Tuesday, September 18, 2007

The Loser

So it looks like Kanye won. Reading the article, I couldn't help but feel like talking about the contest being a "marketing strategy" really insults the people who went out and bought the records. I mean, of course no matter who won, Universal profited, but I think people went out and bought a certain record because they wanted to side with one of the artists. I considered buying Graduation on Sept. 11 because I was disgusted by 50 Cent's belittling of rap artists for "reading too many books" and his assertion that record sales matter more than the craft. I'm sure a lot of rappers believe that, but to say it in interviews is like daring people not to buy your record. Does he think the public are such automatons that they won't read what he says and will just buy the record on the strength of a single?

As much as has been said about Kanye bringing vulnerability back to rap, I think 50 is and will always be the more interesting character between them. Have his records gotten stale? Sure. But his insecurities and flaws as a person are far more fascinating than Kanye's because they lurk under the surface of his persona. His contradictions aren't paraded out for all to see, like badges of honor. Since College Dropout, Kanye's "complex" personality more and more looks like a guy who won't take a good hard look at himself (especially when, as he says, his "wrongs" help him write his songs, and sell a ton of records). Over at No Trivia, Brandon Soderberg has spent entry after entry extolling the virtues of Graduation, explaining how humble and complex of a record it actually is, despite its surface subject being fame and "the good life." As much as I respect that opinion, I don't hear it in the music.

50 Cent, however, strikes me as someone truly fascinating because he seems perpetually trapped in a combative mode. Having made his millions by attacking other rappers and appearing to the world as some kind of thug superhero, it's clear that he can't calm down and enjoy his success. All over Get Rich or Die Tryin' or The Massacre are references to not only not needing other people, but to viewing friends as just enemies in waiting. This could be written off as just tough talk if 50 hadn't displayed this distrust so clearly in the past few months. Insulting his own crew of rappers and his label, 50 has isolated himself even further. Sure, he may have been on Rap City joking with the G-Unit, but it's clear most of them are just hanging around him now for the paycheck.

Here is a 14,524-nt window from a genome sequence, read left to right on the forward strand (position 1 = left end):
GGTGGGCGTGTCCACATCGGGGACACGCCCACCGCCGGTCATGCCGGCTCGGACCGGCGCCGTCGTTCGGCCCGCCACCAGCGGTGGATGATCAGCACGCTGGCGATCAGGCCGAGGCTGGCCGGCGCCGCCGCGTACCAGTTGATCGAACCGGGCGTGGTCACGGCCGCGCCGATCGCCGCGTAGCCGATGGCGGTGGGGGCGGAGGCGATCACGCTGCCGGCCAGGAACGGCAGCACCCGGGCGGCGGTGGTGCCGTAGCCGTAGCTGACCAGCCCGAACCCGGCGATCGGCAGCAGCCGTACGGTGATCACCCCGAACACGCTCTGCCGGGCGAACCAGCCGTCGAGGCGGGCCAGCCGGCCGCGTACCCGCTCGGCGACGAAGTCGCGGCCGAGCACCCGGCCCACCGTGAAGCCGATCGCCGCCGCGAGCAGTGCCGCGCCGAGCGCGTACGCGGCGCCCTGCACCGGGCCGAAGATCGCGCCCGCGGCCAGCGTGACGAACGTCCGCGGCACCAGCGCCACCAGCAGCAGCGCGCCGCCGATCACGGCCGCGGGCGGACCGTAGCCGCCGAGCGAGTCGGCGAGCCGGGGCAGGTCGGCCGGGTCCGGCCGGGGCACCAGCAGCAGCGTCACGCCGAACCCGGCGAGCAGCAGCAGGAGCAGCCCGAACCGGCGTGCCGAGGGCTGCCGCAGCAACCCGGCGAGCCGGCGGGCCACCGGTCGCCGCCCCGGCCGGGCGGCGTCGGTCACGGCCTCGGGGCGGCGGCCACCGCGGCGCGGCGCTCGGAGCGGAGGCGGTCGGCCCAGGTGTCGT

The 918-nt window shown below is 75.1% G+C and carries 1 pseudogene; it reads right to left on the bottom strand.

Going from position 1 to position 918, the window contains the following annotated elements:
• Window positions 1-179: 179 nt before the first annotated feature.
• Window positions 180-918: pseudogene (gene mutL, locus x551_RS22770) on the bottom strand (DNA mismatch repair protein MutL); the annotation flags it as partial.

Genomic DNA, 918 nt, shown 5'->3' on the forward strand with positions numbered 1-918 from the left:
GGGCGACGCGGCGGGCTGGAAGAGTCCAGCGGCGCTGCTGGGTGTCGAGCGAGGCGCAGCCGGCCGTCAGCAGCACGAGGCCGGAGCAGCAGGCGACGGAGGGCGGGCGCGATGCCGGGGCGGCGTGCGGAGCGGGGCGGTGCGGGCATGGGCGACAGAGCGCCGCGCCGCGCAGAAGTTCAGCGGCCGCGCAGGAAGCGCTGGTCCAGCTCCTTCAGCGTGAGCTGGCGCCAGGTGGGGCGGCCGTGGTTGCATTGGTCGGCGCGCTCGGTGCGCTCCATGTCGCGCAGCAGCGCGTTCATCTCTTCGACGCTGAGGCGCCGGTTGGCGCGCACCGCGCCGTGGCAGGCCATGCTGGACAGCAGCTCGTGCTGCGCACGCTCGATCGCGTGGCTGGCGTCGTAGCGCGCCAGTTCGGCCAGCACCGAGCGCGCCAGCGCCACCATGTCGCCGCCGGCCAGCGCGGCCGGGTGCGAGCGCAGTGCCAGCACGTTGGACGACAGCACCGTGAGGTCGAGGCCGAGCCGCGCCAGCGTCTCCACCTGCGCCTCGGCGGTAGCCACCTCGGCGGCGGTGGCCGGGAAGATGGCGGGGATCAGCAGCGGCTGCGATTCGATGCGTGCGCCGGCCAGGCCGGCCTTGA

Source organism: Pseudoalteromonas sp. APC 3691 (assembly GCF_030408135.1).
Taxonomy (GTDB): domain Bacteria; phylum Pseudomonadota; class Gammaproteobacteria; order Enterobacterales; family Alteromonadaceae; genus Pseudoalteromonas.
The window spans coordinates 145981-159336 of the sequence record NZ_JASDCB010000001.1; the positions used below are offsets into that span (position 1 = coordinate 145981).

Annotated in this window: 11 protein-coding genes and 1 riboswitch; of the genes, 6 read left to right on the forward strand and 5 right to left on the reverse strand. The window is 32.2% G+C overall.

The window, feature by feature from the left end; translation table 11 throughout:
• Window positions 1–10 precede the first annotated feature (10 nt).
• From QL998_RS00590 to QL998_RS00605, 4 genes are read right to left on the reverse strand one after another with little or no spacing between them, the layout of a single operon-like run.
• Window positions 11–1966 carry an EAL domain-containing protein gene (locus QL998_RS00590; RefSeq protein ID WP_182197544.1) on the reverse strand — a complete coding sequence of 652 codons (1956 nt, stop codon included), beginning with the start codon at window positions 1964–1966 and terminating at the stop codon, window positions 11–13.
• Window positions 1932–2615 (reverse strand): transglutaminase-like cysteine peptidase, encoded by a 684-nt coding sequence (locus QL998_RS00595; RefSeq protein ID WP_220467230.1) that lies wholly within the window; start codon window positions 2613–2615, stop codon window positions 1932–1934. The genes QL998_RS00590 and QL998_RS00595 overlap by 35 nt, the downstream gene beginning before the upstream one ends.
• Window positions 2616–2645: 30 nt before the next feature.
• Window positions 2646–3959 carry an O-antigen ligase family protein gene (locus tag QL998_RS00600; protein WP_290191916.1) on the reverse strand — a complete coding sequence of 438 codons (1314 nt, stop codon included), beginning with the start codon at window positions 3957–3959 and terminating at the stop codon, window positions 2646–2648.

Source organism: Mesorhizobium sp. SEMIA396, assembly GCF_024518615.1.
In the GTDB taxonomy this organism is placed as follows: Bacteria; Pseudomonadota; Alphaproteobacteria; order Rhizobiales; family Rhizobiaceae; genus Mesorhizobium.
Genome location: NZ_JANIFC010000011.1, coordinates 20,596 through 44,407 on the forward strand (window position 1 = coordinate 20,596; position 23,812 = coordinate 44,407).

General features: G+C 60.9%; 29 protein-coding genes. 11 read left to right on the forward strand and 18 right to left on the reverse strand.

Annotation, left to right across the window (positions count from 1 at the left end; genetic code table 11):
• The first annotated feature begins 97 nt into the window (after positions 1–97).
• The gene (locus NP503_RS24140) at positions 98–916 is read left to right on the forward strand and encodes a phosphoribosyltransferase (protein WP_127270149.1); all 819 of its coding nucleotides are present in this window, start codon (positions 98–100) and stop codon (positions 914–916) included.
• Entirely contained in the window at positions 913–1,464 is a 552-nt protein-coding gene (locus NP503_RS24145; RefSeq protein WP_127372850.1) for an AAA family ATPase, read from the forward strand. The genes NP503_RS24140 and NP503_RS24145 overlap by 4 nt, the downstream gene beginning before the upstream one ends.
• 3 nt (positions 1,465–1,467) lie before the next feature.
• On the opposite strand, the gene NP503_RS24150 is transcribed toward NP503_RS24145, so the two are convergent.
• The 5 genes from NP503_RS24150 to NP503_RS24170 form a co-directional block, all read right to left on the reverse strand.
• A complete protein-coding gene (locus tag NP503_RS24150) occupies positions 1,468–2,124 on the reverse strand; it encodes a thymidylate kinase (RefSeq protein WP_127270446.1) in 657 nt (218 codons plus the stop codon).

In one of the Beef documentaries, 50's old friend Bang Em Smurf recounts how, at the height of his success, 50 not only wouldn't help him out with bail money (even after, according to Bang Em Smurf's story, he had "taken care of" 50's shooter) but got on a mixtape and claimed he was "God" to Smurf. However much of the rest of the story is true it's hard to tell, but the recording of 50 saying he was God to Smurf is real and it paints a disturbing picture when placed next to the dozens of other incidents of 50's megalomania.

It's clear from his comments during the Kanye West feud that 50 truly believed he was somehow invincible. Why else would he have painted himself in such a corner? If you're going to talk all kinds of shit, then you had better have an album good enough to make everyone forget what you said, and if you have a clunker of an album, you should probably shut up and hope your name alone sells enough copies. 50's strategy, for all his "business savvy," was to both talk a ton of shit about being a hit maker, not an artist, and then release a terribly dull album. That strikes me as the work of someone who isn't really in touch with reality.

The problem is that 50 has long ago stopped tapping into his own psyche for inspiration. His records sound by-the-numbers even by gangsta rap standards (if you're not parodying yourself, you shouldn't release a sex rap called "Amusement Park" after having already released a song called "Candy Shop"--that's some Spinal Tap shit and even further evidence 50 is not all there). He's obviously scared he'll alienate fans and hurt his tougher than tough image if he reveals too much of himself. But the history of hardcore rap contains plenty of artists who managed to express their fear and vulnerability within the genre's often limited strictures.